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The ability to detect and compensate for errors is crucial in producing effective, goal-directed behavior. Human error processing is reflected in two event-related brain potential components, the error-related negativity (Ne/ERN) and error positivity (Pe), but the functional significance of both components remains unclear. Our approach was to consider error(More)
The task-switching paradigm offers enormous possibilities to study cognitive control as well as task interference. The current review provides an overview of recent research on both topics. First, we review different experimental approaches to task switching, such as comparing mixed-task blocks with single-task blocks, predictable task-switching and(More)
The present study tested error detection theories of the error-related negativity (ERN) by investigating the relation between ERN amplitude and error detectability. To this end, ERN amplitudes were compared with a behavioral measure of error detectability across two different error types in a four-choice flanker task. If an erroneous response was associated(More)
The dual-stage two-phase (DSTP) model is introduced as a formal and general model of selective attention that includes both an early and a late stage of stimulus selection. Whereas at the early stage information is selected by perceptual filters whose selectivity is relatively limited, at the late stage stimuli are selected more efficiently on a categorical(More)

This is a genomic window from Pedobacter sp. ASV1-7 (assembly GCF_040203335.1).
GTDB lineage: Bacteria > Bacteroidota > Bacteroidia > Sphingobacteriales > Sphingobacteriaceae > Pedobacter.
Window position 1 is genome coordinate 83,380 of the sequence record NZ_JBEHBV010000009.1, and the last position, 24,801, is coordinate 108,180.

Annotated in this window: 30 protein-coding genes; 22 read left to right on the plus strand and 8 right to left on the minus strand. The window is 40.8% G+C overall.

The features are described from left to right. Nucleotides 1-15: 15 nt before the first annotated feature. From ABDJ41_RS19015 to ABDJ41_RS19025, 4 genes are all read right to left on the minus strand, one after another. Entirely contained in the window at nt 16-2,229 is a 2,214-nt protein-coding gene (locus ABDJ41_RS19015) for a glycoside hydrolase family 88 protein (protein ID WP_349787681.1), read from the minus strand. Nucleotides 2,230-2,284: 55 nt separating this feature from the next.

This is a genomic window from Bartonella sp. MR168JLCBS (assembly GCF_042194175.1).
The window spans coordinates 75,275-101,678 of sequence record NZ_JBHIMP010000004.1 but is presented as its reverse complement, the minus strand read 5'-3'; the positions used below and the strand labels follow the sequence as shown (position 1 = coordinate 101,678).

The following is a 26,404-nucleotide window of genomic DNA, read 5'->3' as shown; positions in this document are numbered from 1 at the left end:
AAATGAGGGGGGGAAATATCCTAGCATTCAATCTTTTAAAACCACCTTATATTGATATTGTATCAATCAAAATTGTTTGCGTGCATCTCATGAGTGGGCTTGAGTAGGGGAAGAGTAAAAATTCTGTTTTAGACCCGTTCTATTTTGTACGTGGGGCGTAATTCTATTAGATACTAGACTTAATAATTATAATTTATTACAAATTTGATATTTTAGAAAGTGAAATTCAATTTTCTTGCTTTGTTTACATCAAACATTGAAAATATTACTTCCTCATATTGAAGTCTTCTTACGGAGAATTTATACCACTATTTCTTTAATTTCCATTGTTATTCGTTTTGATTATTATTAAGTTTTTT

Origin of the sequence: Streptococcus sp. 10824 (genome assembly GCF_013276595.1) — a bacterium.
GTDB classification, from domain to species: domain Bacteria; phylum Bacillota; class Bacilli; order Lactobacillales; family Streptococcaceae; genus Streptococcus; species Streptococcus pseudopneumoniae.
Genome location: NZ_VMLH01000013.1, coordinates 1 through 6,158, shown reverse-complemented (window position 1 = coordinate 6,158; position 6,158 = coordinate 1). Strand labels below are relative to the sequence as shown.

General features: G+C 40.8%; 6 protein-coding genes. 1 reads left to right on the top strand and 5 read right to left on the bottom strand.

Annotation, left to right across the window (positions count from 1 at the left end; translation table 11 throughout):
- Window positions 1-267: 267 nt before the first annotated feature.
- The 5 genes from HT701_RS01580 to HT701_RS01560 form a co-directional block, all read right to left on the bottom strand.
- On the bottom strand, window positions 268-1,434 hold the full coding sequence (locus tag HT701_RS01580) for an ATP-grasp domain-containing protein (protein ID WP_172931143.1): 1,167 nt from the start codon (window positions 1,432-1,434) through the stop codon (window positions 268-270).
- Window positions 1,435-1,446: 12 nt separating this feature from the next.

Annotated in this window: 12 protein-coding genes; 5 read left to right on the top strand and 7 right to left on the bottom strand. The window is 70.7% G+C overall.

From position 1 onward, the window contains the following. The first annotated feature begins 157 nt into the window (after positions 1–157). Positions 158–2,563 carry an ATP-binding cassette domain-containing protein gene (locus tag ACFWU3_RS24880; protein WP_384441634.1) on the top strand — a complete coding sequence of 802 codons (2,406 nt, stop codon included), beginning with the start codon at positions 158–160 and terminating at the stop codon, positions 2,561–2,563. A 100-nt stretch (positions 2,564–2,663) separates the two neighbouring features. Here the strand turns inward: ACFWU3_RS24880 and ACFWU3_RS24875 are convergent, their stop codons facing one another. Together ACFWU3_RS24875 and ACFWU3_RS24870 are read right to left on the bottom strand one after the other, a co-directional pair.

The present study investigated adjustments of selective attention following errors and their relation to the error-related negativity (Ne/ERN), a correlate of errors in event-related potentials. We hypothesized that, if post-error adjustments reflect an adaptive mechanism that should prevent the occurrence of further errors, then adjustments of attentional(More)
It has been suggested that performance in the Stroop task is influenced by response conflict as well as task conflict. The present study investigated the idea that both conflict types can be isolated by applying ex-Gaussian distribution analysis which decomposes response time into a Gaussian and an exponential component. Two experiments were conducted in(More)
The present study investigated the mechanisms underlying error detection in the error signaling response. The authors tested between a response monitoring account and a conflict monitoring account. By implementing each account within the neural network model of N. Yeung, M. M. Botvinick, and J. D. Cohen (2004), they demonstrated that both accounts make(More)
When rapidly switching between two tasks, bivalent stimuli can accidentally trigger the previously executed and therefore still activated response. Recently, it has been suggested that behavioral response-repetition effects reflect response inhibition that reduces the risk of such erroneous response repetitions. The present study investigated neural(More)
Standard economic thinking postulates that increased monetary incentives should increase performance. Human decision makers, however, frequently focus on past performance, a form of reinforcement learning occasionally at odds with rational decision making. We used an incentivized belief-updating task from economics to investigate this conflict through(More)
The present study investigated the role of causal attribution for performance monitoring in the medial frontal cortex. To this end, we compared internally and externally-caused errors in a selective attention task with respect to error-related EEG activity and error-induced adjustments of speed and attentional selectivity. Both error types evoked early(More)